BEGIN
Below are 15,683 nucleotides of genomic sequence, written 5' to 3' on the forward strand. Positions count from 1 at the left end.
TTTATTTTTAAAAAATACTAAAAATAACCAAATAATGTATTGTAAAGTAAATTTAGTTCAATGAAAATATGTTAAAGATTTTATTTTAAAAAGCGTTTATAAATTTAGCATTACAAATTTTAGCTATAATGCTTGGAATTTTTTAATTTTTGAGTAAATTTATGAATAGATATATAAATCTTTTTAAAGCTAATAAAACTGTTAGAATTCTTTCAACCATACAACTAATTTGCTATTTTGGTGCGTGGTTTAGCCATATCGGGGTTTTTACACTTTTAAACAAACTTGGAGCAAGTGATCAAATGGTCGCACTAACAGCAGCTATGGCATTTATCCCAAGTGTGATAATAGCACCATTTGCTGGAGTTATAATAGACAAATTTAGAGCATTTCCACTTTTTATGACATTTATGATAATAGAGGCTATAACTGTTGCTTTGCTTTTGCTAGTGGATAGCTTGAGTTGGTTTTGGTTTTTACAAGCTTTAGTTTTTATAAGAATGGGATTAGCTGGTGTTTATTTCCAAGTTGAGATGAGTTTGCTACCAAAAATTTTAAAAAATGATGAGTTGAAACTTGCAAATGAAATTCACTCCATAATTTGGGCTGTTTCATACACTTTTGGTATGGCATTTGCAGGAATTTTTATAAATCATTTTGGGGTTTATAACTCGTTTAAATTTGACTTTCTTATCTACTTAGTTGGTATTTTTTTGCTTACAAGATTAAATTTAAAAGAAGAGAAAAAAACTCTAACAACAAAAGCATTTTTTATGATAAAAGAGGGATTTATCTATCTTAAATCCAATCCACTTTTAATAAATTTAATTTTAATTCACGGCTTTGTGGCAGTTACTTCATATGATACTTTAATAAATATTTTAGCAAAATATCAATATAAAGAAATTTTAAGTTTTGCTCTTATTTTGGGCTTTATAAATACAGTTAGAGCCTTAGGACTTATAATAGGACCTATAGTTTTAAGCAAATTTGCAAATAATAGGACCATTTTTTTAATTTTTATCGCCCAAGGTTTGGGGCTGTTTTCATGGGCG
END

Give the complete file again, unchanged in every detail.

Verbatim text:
Below are 15,683 nucleotides of genomic sequence, written 5' to 3' on the forward strand. Positions count from 1 at the left end.
TTTATTTTTAAAAAATACTAAAAATAACCAAATAATGTATTGTAAAGTAAATTTAGTTCAATGAAAATATGTTAAAGATTTTATTTTAAAAAGCGTTTATAAATTTAGCATTACAAATTTTAGCTATAATGCTTGGAATTTTTTAATTTTTGAGTAAATTTATGAATAGATATATAAATCTTTTTAAAGCTAATAAAACTGTTAGAATTCTTTCAACCATACAACTAATTTGCTATTTTGGTGCGTGGTTTAGCCATATCGGGGTTTTTACACTTTTAAACAAACTTGGAGCAAGTGATCAAATGGTCGCACTAACAGCAGCTATGGCATTTATCCCAAGTGTGATAATAGCACCATTTGCTGGAGTTATAATAGACAAATTTAGAGCATTTCCACTTTTTATGACATTTATGATAATAGAGGCTATAACTGTTGCTTTGCTTTTGCTAGTGGATAGCTTGAGTTGGTTTTGGTTTTTACAAGCTTTAGTTTTTATAAGAATGGGATTAGCTGGTGTTTATTTCCAAGTTGAGATGAGTTTGCTACCAAAAATTTTAAAAAATGATGAGTTGAAACTTGCAAATGAAATTCACTCCATAATTTGGGCTGTTTCATACACTTTTGGTATGGCATTTGCAGGAATTTTTATAAATCATTTTGGGGTTTATAACTCGTTTAAATTTGACTTTCTTATCTACTTAGTTGGTATTTTTTTGCTTACAAGATTAAATTTAAAAGAAGAGAAAAAAACTCTAACAACAAAAGCATTTTTTATGATAAAAGAGGGATTTATCTATCTTAAATCCAATCCACTTTTAATAAATTTAATTTTAATTCACGGCTTTGTGGCAGTTACTTCATATGATACTTTAATAAATATTTTAGCAAAATATCAATATAAAGAAATTTTAAGTTTTGCTCTTATTTTGGGCTTTATAAATACAGTTAGAGCCTTAGGACTTATAATAGGACCTATAGTTTTAAGCAAATTTGCAAATAATAGGACCATTTTTTTAATTTTTATCGCCCAAGGTTTGGGGCTGTTTTCATGGGCG